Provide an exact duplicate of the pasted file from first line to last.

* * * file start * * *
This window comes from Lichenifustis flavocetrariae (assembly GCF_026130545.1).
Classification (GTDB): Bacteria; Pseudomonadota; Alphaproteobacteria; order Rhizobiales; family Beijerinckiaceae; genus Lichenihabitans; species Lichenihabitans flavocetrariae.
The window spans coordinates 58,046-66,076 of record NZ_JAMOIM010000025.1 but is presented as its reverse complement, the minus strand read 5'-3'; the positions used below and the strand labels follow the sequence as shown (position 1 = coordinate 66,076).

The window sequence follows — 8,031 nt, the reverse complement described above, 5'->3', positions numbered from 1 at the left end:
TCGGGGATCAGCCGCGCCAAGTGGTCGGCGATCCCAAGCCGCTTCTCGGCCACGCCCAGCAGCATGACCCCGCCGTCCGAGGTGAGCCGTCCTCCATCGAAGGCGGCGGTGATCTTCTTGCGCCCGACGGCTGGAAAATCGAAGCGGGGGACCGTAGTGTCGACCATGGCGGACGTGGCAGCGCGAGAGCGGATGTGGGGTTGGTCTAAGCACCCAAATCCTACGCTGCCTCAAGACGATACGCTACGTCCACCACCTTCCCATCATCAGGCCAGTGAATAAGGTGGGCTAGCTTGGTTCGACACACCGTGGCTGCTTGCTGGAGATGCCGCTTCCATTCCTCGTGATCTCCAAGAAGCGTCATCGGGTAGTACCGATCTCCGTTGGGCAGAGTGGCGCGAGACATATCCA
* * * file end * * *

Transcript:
This window comes from Lichenifustis flavocetrariae (assembly GCF_026130545.1).
Classification (GTDB): Bacteria; Pseudomonadota; Alphaproteobacteria; order Rhizobiales; family Beijerinckiaceae; genus Lichenihabitans; species Lichenihabitans flavocetrariae.
The window spans coordinates 58,046-66,076 of record NZ_JAMOIM010000025.1 but is presented as its reverse complement, the minus strand read 5'-3'; the positions used below and the strand labels follow the sequence as shown (position 1 = coordinate 66,076).

The window sequence follows — 8,031 nt, the reverse complement described above, 5'->3', positions numbered from 1 at the left end:
TCGGGGATCAGCCGCGCCAAGTGGTCGGCGATCCCAAGCCGCTTCTCGGCCACGCCCAGCAGCATGACCCCGCCGTCCGAGGTGAGCCGTCCTCCATCGAAGGCGGCGGTGATCTTCTTGCGCCCGACGGCTGGAAAATCGAAGCGGGGGACCGTAGTGTCGACCATGGCGGACGTGGCAGCGCGAGAGCGGATGTGGGGTTGGTCTAAGCACCCAAATCCTACGCTGCCTCAAGACGATACGCTACGTCCACCACCTTCCCATCATCAGGCCAGTGAATAAGGTGGGCTAGCTTGGTTCGACACACCGTGGCTGCTTGCTGGAGATGCCGCTTCCATTCCTCGTGATCTCCAAGAAGCGTCATCGGGTAGTACCGATCTCCGTTGGGCAGAGTGGCGCGAGACATATCCA